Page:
An effective market analysis lays out your business’s value proposition, explains why customers will care, and maps out where they are (eg. competitors) along with their product and pricing strategies. Your plan should specify key metrics like price point and sales target by month. This information gives you benchmarks so you can assess your business against your competitors and make adjustments if necessary. If possible, benchmark against big-box stores or companies that are similar to yours that have been running for several years. The market analysis is essential to determine whether there is any need for a particular product or service before moving on to the actual implementation of your business idea. You may not realize it but one of the most important things when starting up a new business is having an accurate picture of what exactly you want to sell and who will buy it. With online shopping becoming more popular than ever before, knowing what products people are looking for online is imperative if you want them to come back again and again.


Step 5: Product and Service Offerings

Now, it’s time to add your product and service offerings. Think of everything you want your business to offer and list it all out here. This includes services and products you may be offering—or plan on offering. Make sure each entry has a corresponding short description. All of these details will be used later when we work on completing your market research, cash flow projections, sales and marketing plan, and more! Now that you have identified your target customers, what do they need? What are their pain points? Explain how you would solve them using your product or service. Do some brainstorming here: You can write down anything you think of; don’t edit yourself at all! The only rule is that whatever idea or concept comes into your head needs to be written down somewhere.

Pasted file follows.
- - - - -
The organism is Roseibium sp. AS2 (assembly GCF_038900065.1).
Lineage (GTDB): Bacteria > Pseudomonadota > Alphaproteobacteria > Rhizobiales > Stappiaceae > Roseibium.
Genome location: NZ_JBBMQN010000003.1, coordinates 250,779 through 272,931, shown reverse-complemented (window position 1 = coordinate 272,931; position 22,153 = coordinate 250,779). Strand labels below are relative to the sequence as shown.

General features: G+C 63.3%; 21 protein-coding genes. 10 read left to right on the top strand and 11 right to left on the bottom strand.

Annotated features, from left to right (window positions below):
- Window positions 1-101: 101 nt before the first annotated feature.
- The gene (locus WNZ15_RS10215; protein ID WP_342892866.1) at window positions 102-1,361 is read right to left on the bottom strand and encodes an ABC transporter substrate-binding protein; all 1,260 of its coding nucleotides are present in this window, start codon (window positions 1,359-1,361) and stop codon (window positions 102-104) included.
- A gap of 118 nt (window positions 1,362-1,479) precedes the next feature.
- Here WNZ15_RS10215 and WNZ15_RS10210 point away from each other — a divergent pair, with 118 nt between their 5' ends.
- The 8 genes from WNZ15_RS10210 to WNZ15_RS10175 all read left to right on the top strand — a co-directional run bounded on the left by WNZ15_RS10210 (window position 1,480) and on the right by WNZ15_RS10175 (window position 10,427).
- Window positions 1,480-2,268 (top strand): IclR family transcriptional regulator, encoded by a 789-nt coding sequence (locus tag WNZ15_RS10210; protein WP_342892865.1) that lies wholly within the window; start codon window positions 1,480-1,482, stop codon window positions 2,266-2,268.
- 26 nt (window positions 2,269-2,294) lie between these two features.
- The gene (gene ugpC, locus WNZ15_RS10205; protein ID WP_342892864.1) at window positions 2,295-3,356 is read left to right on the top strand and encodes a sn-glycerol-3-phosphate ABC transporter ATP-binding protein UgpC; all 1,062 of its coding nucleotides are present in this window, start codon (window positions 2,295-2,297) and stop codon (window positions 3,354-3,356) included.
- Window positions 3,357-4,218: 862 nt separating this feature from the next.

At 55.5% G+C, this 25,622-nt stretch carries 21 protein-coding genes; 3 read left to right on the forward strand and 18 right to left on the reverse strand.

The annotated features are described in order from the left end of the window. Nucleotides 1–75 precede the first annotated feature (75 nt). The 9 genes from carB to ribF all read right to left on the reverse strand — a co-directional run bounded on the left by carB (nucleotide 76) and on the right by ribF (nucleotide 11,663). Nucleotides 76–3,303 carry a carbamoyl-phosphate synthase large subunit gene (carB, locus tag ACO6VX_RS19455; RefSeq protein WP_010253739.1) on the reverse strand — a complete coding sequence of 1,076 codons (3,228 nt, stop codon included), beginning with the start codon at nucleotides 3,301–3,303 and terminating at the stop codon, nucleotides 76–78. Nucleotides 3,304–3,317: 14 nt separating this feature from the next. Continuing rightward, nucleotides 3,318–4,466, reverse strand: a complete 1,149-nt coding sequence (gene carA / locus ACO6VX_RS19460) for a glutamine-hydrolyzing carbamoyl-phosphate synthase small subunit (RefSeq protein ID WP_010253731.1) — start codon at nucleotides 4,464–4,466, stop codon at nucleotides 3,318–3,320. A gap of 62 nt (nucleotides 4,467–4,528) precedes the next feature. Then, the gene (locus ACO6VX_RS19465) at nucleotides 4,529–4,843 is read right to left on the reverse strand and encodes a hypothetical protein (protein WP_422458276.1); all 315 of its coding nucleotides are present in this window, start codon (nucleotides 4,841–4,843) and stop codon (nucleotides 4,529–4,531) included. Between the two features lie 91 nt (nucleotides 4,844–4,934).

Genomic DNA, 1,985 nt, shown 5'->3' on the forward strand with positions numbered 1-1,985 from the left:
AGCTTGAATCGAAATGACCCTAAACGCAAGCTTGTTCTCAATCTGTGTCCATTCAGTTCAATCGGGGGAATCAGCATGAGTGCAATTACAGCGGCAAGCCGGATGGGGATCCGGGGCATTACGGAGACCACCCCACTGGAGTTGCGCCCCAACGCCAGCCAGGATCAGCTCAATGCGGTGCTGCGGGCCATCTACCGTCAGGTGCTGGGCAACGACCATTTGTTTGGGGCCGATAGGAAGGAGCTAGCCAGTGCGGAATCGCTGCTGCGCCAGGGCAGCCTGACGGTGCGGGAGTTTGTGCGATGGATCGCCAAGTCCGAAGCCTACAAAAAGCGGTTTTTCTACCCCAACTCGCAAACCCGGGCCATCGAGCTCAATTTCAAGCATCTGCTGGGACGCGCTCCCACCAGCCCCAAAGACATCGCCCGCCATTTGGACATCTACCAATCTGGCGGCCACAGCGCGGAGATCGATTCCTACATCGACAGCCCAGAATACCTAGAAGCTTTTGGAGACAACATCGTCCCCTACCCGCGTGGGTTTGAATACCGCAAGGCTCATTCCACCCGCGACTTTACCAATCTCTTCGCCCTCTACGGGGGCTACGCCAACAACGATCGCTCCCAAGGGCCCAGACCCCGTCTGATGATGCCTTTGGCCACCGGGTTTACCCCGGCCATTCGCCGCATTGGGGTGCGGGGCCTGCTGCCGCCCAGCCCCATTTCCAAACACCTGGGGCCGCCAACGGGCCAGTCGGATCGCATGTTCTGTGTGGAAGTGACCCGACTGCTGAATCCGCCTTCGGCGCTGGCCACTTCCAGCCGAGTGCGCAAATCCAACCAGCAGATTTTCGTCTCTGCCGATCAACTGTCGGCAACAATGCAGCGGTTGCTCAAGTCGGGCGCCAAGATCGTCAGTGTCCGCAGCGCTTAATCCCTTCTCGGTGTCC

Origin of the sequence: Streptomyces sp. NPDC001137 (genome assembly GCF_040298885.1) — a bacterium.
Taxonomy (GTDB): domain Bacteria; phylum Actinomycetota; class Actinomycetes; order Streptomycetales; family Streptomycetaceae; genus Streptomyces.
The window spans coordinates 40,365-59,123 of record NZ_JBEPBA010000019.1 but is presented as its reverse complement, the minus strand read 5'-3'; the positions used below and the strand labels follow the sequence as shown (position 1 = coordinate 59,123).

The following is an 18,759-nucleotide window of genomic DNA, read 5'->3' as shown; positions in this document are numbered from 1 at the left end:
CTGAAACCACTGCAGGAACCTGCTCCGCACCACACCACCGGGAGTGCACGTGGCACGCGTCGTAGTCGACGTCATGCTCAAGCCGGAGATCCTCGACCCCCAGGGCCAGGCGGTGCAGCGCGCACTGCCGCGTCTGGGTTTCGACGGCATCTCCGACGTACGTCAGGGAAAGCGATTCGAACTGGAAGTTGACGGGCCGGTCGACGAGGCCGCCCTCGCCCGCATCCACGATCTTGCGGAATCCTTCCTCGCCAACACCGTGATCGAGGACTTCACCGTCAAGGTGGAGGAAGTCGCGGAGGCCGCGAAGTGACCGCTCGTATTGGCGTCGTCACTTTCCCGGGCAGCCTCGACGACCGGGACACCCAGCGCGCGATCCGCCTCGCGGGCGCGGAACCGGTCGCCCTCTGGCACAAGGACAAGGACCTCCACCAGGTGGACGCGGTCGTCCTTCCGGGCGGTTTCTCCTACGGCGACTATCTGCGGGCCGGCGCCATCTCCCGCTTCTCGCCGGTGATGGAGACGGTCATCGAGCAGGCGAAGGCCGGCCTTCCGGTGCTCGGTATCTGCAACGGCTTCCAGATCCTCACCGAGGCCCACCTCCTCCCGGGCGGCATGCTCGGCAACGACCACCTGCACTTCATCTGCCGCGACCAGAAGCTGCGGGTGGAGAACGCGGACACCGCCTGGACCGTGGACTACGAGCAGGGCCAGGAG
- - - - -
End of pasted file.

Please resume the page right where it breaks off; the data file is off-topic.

Step 6: Financial Projections

You don’t have to be an accounting wizard or CPA, but every business plan should include financial projections. Your projections may not be 100% accurate (or they may be overly optimistic!), but they help you think through and set reasonable goals for your business, which is why we recommend creating them even if you’re still early on in your start-up process. Financial projections are one of those yuck tasks that most entrepreneurs hate doing, so take advantage of online tools that can help simplify things. A good place to start is with free tools like QuickBooks Online—they allow you to create basic charts and graphs that illustrate how much money you anticipate making at various points throughout your first year of operation. If you want more advanced features like building cash flow scenarios or calculating tax implications, consider using Xero as it also offers a free trial period!


Step 7: Organizational Charts

If you’re going with employees, you may want to include an organizational chart or diagram of your hierarchy. Organizational charts are especially important for larger organizations, where it’s critical for employees to understand how their role fits into bigger operations. Organizational charts can also be helpful if you’re planning on bringing consultants and freelancers into your business; it will show them how they fit into your organization’s structure. In general, make sure that all titles used in your organizational chart match up with job descriptions outlined in your Job Descriptions section.


Step 8: Writing Style and Formatting

The formatting and style of your business plan depend on what kind of plan you are writing, and to who you are presenting it. Some people prefer that you use tabular data, while others prefer graphs and charts. Every financial statement should be clear and organized so that people can understand exactly how much money was made or lost over each month period. The most important thing is to keep your business plan consistent with whatever style of presentation it needs to be convincing. The last step before you present your plan to investors is proofreading. When looking at a page full of text, there are bound to be some mistakes—either grammatical errors or typos.


Writing a business plan is one of those things that you do in order to get your thoughts about a new business organized. After all, it’s often difficult to write down exactly what your goals are when you first begin working on starting your own business, and actually sitting down and making that happen can be even more confusing. But remember: just because someone else might have figured out how to make money from their great idea doesn’t mean you can do it too. in conclusion, it’s important to note that writing a business plan isn’t as scary as it seems; there’s no right or wrong way to go about doing so.